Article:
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Michigan beats Miami (Ohio) for first win of season

(JEREMY CHO / Daily)

BY DAN FELDMAN

Oh, so that’s what the offense is supposed to look like.
After struggling offensively against Utah last Saturday, the Michigan football team (1-1) showed a better glimpse what its new spread offense can do when running on all cylinders in a 16-6 win over Miami (Ohio).
The Wolverines drove 77 yards in 2:04 for a touchdown on their first possession. In a nearly flawless drive, none of their five plays went for less than five yards.

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The Game: Michigan-Miami (Ohio) live blog

BY NATE SANDALS

We're live blogging this afternoon's non-conference game between Michigan and Miami (Ohio). Check back regularly for updates from the Big House.
To read the entire entry, click here.

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Michigan looks to execute against RedHawks

BY IAN ROBINSON

For first-year Michigan coach Rich Rodriguez, the key to a successful second game is for his players to hit their spots.
"We got to be able to execute better," Rodriguez said.
Against Utah, missed assignments by linebackers in pass coverage led to big gains. Fundamental errors on the offensive line led to blown running plays. Misreads in the passing game caused incompletions and an interception.
Tomorrow's opponent, Miami (Ohio) (0-1), doesn't have the BCS hype Utah does, but that doesn't mean the RedHawks can be taken lightly — despite a season-opening loss to Vanderbilt.

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Rich Rodriguez: The man behind the myth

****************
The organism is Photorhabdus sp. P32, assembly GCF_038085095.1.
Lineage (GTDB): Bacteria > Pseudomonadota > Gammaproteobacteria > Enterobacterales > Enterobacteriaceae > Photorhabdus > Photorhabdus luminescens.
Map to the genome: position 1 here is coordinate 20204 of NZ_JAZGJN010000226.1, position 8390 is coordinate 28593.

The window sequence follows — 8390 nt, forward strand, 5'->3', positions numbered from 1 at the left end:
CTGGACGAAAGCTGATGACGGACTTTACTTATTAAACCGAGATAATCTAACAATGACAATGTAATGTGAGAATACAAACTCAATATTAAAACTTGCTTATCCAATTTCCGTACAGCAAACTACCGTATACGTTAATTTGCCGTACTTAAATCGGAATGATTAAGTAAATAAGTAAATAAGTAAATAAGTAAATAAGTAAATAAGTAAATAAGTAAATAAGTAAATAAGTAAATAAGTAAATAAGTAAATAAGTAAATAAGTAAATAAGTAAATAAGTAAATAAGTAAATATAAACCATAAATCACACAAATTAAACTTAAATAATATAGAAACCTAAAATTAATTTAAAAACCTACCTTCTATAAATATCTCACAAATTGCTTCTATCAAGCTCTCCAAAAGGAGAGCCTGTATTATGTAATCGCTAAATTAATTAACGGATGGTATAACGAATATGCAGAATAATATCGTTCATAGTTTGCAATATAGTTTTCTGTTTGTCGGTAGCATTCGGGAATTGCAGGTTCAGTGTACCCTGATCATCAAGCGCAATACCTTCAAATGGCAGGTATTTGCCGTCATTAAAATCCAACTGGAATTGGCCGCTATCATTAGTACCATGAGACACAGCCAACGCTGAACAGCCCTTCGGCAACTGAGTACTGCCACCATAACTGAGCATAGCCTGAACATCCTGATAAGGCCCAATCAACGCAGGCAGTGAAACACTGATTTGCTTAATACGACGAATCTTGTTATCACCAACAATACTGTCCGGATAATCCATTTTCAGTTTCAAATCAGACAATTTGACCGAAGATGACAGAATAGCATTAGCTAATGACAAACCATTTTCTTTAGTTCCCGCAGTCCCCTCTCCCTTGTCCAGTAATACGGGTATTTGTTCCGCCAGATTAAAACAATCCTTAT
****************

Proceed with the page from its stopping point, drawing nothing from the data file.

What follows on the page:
Chanel Von Habsburg-Lothringen/Daily

BY DAN FELDMAN

Rich Rodriguez was the defensive line coach at Fairmont State (W. Va.) in the summer of 1989. Dusty Rutledge, a huge Wolverine fan, assisted Rodriguez there and wore a Michigan hat every day.
“He called me little Bo,” Rutledge said.
Now, 19 years later, many Wolverine fans are hoping it’s Rodriguez who replicates the legendary Michigan coach.

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Defense will be the key against Miami

BY DAN FELDMAN AND NATE SANDALS

Michigan rushing offense vs. Miami rushing defense

Last week against Utah, Michigan's running attack was practically invisible, netting just 36 yards. The Wolverines will again have a hard time igniting the ground game against the RedHawks this week.

Miami has plenty of experience in the box, especially at linebacker, where seniors Joey Hudson and Clayton Mullins and junior Caleb Bostic could wreak havoc on Michigan’s inexperienced offensive line.

If Michigan wants to have success on the ground, it will have to gain positive yardage on first down; something it struggled to accomplish against the Utes. True freshmen Sam McGuffie and Michael Shaw should improve each week, and it'll help that junior Kevin Grady is back in the mix after his team suspension for DUI was lifted this week.